“This has proven to be false, with Harvard producing no evidence of punishment against those who have committed crimes and violated Harvard’s code of conduct.”

Stefanik grills Harvard president at congressional hearing

Rep. Elise Stefanik during a House Education and the Workforce Committee hearing in Washington, D.C., on Dec. 5, 2023. (Haiyun Jiang/Bloomberg via Getty Images)


“This same lack of accountability applies to a faculty member who recently threatened a Jewish student yet is still employed by the university,” the House GOP chair added. “This recent case of Harvard protecting those who hate Jews is disgusting. As an alumna of Harvard University, allowing this student to gain the title of Harvard graduate disgraces all who have come before him and erodes the distinction of a once sought after degree. At a time when support and applications for Harvard have fallen, university leadership has continuously chosen to side with those who hate Jewish students and faculty and failed to keep them safe.” 

In a separate March 22 letter to Jenner & Block, Holtzman Vogel demanded to know why “the internal University process appears to have stalled entirely” and the outside investigation initiated by Jenner & Block “has not progressed,” despite the incident having happened five months prior. Fox News Digital obtained a redacted version of the letter blocking out the names of the students involved. 

Harvard students die-in for Palestine

An anti-Israel protest involving students and their supporters on the lawn of the Harvard Business School on Oct. 18, 2023. (Pat Greenhouse/The Boston Globe via Getty Images)

“Indeed, you first contacted our offices over two months ago seeking additional information, and when we discussed this matter, you indicated that the University wanted to address it promptly. The time to act is now as one of the students rapidly approaches the potential of being awarded a degree at Harvard,” the letter says, charging that Harvard University “has not taken a single disciplinary action against any of the students involved in the wrongful treatment” of their client, with the exception of one student at the Harvard Divinity School (HDS), who reportedly lost his proctor privileges at Harvard College.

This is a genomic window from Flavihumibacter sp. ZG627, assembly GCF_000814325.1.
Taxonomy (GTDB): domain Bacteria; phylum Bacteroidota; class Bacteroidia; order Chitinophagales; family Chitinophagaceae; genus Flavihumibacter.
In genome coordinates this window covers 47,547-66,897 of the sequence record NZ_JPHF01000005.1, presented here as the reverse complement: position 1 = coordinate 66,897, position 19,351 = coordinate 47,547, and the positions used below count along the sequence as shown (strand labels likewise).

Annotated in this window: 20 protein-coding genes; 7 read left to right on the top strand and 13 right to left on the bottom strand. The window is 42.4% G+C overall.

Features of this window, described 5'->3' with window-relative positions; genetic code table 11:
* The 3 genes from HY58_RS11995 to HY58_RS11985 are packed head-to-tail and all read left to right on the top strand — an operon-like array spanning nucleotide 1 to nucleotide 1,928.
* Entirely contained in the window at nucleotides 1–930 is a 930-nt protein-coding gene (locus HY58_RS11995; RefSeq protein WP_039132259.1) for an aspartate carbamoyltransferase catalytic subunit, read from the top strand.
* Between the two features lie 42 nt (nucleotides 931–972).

The firm goes on to say the Jewish student seen being assaulted “on video by multiple cameras at several different angles” further reported the incident to the school but continues to face online harassment. 


“Meanwhile, defamatory posts authored in the wake of the incident and directly targeting [alleged victim] remain online as of today and are easily accessible to you at this precise moment,” the letter says. “In fact, Harvard PSC [Palestine Solidarity Committee] continues to maintain our client’s photograph on its official X feed, which has been retweeted more than 21,000 times and ‘liked’ by more than 45,000, which certainly implies approval of Harvard University. In addition, at least two postings by a current business school student on HBS affinity chats remain posted, though they refer to our client as ‘a Zionist aggressor’ and include his photograph.” 

Fox News Digital reached out to Harvard for comment, but they did not immediately respond.